How to design the best possible digital experience for an international learning expedition — when no one can travel…

The design challenge at stake: from real to digital

Once upon a time in 2020, there was a two-module leadership program powered by HEC Paris Executive Education for 3 cohorts of international managers from Total Energies. Copenhagen, Singapore and San Francisco were the destinations for their learning expeditions.

Then Covid came along and everything had to be turned digital. For a long time, HEC and the client hoped that at least the learning expedition could take place in real life up to the moment where there was no choice but to transform the learning expedition into some form of digital experience.

That’s when, I came into the picture, curious to experiment how to design the best possible experience in what looked a bit like an “impossible mission”. Over Autumn 2021, we worked hard with the HEC Executive Teams to deliver the best possible digital experience for these 3 cohorts of participants — which to some extent was also about delivering the least worst experiece considering their high level of frustration with going digital after so much time and hope !

Anyway, the result was surprisingly good. Like much better than what we initially thought possible. Of course, the digital experience cannot compete with the physical version — people want to feel, meet, smell and move away from their computers. That’s good news ! Still there are promising avenues to consider — especially when it comes to better understanding the leverages of online learning and collaboration — which I am passionate about.

One client, 3 cohorts, 3 destinations over the Autumn 2021 — it almost looks like an experimental setting — and was a great opportunity to experiment in multiple directions… and here is my attempt to capitalize on the key learnings around different aspects which were key to our success.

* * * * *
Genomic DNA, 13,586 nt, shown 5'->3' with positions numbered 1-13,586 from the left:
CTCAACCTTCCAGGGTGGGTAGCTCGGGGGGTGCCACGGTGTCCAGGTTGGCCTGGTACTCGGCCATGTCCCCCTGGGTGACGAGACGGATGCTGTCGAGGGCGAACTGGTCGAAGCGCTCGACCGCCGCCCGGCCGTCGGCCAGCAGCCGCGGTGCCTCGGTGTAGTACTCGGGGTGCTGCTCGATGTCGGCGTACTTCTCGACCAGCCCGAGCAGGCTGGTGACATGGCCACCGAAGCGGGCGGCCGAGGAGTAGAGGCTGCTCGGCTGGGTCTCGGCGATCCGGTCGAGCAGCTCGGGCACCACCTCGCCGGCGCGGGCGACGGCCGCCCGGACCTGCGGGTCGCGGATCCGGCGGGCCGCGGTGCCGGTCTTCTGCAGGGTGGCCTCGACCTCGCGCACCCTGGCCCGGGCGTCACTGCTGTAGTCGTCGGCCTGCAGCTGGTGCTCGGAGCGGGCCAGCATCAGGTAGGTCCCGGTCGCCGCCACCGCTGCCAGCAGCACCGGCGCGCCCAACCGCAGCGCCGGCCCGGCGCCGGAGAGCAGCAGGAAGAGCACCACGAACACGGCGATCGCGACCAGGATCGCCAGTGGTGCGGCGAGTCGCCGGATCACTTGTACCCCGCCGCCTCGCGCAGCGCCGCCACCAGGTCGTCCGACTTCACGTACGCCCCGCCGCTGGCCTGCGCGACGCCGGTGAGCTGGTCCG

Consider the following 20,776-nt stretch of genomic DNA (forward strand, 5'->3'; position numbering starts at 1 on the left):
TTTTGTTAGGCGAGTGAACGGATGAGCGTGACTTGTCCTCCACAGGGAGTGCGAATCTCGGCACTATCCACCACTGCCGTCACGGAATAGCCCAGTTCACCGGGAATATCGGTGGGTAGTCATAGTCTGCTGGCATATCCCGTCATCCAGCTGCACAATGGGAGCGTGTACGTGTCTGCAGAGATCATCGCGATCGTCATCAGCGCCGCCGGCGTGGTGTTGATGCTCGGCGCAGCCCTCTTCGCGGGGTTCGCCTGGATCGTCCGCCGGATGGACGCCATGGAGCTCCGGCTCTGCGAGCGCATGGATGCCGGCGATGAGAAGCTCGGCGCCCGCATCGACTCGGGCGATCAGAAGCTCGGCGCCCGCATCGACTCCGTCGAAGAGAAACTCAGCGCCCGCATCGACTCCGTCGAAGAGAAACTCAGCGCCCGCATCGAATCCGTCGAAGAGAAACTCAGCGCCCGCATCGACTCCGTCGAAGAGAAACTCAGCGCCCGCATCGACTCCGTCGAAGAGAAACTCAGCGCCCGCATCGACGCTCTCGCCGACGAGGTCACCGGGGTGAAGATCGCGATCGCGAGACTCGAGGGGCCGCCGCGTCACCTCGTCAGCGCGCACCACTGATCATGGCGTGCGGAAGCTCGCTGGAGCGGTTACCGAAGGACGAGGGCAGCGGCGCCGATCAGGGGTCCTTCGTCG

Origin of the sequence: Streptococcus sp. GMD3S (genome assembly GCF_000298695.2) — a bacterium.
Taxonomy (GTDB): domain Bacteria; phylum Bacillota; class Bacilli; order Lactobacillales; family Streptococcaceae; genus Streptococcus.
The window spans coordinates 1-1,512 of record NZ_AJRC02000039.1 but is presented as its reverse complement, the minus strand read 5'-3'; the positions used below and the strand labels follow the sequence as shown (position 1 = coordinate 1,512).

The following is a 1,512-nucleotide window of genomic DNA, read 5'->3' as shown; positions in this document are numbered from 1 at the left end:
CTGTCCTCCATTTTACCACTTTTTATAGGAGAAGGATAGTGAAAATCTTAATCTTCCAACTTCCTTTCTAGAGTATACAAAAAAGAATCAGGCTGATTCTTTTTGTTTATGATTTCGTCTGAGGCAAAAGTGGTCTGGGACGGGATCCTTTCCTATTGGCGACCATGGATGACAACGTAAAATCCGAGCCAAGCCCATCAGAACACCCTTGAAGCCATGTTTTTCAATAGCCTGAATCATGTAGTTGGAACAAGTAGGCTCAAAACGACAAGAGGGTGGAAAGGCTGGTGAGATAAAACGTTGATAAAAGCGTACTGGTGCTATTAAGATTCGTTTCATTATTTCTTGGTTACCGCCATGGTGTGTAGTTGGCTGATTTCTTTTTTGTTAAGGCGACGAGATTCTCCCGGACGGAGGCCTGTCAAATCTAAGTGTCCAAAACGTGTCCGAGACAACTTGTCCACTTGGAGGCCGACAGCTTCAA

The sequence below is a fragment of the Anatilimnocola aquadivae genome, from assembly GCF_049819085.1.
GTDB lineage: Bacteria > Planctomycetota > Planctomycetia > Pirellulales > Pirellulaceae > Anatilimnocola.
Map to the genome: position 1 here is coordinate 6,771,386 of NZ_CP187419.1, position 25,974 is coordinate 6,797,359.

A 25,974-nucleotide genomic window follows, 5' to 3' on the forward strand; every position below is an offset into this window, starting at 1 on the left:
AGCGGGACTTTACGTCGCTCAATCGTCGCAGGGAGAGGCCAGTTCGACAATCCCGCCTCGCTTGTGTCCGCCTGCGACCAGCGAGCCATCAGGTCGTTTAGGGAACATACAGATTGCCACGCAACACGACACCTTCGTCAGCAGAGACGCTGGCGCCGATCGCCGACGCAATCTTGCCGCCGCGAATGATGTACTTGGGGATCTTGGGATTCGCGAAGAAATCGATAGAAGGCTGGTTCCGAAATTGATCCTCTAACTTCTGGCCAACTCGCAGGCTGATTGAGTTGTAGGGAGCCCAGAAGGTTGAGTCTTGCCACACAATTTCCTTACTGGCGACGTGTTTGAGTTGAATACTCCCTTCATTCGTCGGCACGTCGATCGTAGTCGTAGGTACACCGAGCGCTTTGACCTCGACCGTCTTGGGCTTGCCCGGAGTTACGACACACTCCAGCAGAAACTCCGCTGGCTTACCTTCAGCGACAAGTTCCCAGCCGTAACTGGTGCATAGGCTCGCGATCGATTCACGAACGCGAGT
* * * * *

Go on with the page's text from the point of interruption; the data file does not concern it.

Clarifying the journey and the invitation at hand

This was one the key aspects of my contribution: defining the exploration topic at hand throughout the week — aka the overall invitation giving a purpose and a coherence behind the different visits, workshops and activities.

For the 3 cohorts, the common invitation was to explore how those smart cities were reinventing themselves and innovating at the ecosystem level — a topic I am passionate about since my PhD.

  • This investigation journey was supported by short teaching moments on my side — about the dynamics and challenges of ecosystemic innovation and the specific mindset and behaviors of innovative teams
  • Then the focus was as well explored by the different guests
  • The overall journey was illustrated through a common Miro board where inspirational and practical resources were available and where workshop ideas were collected. It stayed as a tangible way to illustrate the journey
Overall Miro journey for Singapore

Fostering inspirations and insights from external speakers

HEC Paris Program managers were in charge of finding the best speakers to share inspiring stories, taking different perspectives — including the one of large companies (such as Schneider Electric or Cisco), start-up incubator (such as Schoollab in San Francisco or Block 77 in Singapore), start-ups inventing the new energy business models and universities (NUS, Stanford).

Ecosystemic innovation in smart cities — combining multiple perspectives
  • For this part, the success comes from the quality of the speakers. Being dynamic and concise are definitely essential qualities to keep the attention of participants…
  • Then, just like a bouquet, the variety of perspectives was also greatly appreciated
  • Every guest speaker session was followed by a workshop, whereby participants were invited in groups of 5 to reflect on their key learnings and the implications for their company. Part of my role was to come out with engaging workshop questions each day
San Francisco Program

Fostering networking and peer learning

In any leadership program, a critical benefit comes from the networking and peer learning going on between different participants. International leadership programs are a unique opportunity for managers to meet, share experiences and challenges, develop connections and trust and nurture a form of precious informal social capital.

The digital format severely hinders this — informal conversations disappear, non verbal cues cannot help… especially when the majority of people keep their video off in plenary. I paid great attention to this dimension and tried to reinforce it in multiple ways.

  • Every session started with a 10-minute “Get together” moment, in group of 3, where participants would connect around a “question of the day”
  • We did our best to change participants in breakouts throughout the week to increase the likelihood of discovering new faces